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Mojúbàolú Olúfúnké Okome and Bertrade Ngo-Ngijol Banoum - page 1 / 27





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Africans on the Move: Transnational, Intranational, and Metaphorical Migrations

Africans on the Move: Transnational, Intranational, and Metaphorical Migrations

Mojúbàolú Olúfúnké Okome and Bertrade Ngo-Ngijol Banoum

There are amazing parallels between this issue and the last. The writing of the editorial began with one member of our editorial board on the move tri-continentally, starting off from Brooklyn, New York and another in the Bronx, New York. Both Brooklyn and the Bronx are multicultural, multi-ethnic locales that are rapidly becoming hubs for Africans of all nationalities. The migration this time like the last began in New York City from which there was a road trip to upstate New York and back over the fourth of July weekend. A few days respite and then a plane journey to Lagos, Nigeria via London, U.K. Another ten hour layover which differed remarkably from the last one since it was spent participating actively in the British tourist economy by taking a bus tour of London with a colleague and an eight-year old. This was a less frenetic stopover than the last one that included a mad dash to the airport and a missed flight.

Of course, being en route from one place to the next is a process that lends itself to thoughts of migration. Traveling with a child who asks when he sees people in African attire – “Mom, Nigerian, Ghanaian, or from someplace else?” also draws one’s attention directly to the back and forth movement of Africans around the globe. So does hearing the inflection in the voice of conductors, travel wardens, other travelers on the train, in the park, on the street. Especially so does hearing someone carry on a cell phone conversation in any number of African languages. Being on a 400-seater Boeing 747 bound for Lagos, Nigeria is also a definite reminder of migration and population movement. Were one to be able to conduct an interview on this plane, it would reveal different facets of the migration story – vacationers returning home – migrants on a first visit home after a while, Nigerians resident in the UK on a visit back home for a brief or extended period, business people of various stripes completing yet another trip, already calculating the costs, benefits, and profits of this trip, a sprinkling of European/American/Asian/other travelers for business or pleasure, probably some University Professors like yours truly, maybe some researchers on a field trip, maybe an official of the World Bank, International Monetary Fund (IMF), United Nations (UN), or of a Non-Governmental Organization – the possibilities are endless.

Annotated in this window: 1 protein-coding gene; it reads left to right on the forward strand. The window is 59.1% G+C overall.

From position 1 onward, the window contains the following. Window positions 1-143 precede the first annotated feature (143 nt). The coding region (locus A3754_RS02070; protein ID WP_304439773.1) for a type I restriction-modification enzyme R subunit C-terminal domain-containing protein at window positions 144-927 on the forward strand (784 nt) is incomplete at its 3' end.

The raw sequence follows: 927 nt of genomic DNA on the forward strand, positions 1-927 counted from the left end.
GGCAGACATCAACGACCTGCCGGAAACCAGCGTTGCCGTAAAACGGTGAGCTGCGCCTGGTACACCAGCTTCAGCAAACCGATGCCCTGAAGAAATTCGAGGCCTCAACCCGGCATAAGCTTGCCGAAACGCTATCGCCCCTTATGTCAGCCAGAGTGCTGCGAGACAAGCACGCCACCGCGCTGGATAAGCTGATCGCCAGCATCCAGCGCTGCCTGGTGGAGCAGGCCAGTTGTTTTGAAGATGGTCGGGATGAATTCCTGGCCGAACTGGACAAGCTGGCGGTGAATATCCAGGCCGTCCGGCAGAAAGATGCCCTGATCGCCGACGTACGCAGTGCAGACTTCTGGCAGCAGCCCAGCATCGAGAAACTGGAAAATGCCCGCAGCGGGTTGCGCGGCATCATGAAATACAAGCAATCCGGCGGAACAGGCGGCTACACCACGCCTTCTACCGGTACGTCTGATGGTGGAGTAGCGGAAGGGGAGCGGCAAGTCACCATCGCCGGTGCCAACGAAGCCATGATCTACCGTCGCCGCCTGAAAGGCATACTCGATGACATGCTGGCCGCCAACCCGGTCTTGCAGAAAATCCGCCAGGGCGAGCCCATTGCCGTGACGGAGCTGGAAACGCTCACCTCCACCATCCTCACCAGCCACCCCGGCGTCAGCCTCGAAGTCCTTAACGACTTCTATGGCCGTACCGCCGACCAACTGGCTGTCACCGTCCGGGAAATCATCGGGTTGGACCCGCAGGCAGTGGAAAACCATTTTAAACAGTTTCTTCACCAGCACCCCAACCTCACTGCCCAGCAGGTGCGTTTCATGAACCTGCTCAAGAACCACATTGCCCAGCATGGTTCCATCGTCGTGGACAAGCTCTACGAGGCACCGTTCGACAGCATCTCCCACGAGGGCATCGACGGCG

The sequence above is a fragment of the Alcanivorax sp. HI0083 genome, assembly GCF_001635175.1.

To return to Britain, observing the economy in motion brings to one’s mind time and again, the phrase, “the empire strikes back”. The service economy is chock full of one example after the other of Indians in Sari, Pakistani in Salwar Kameez, Nigerians, Ghanaians, Gambians, Irish, Kenyans, South Africans, Zimbabweans, Ugandans, . . .

f i l e : / / / D | / P u r e H o s t - d 3 0 0 4 6 1 9 1 - e m i g r e 1 2 3 / a r c h i v e _ 0 2 / e d i t o r i a l . h t m ( 1 o f 2 7 ) [ 3 / 2 1 / 2 0 0 5 9 : 3 4 : 0 8 A M ]

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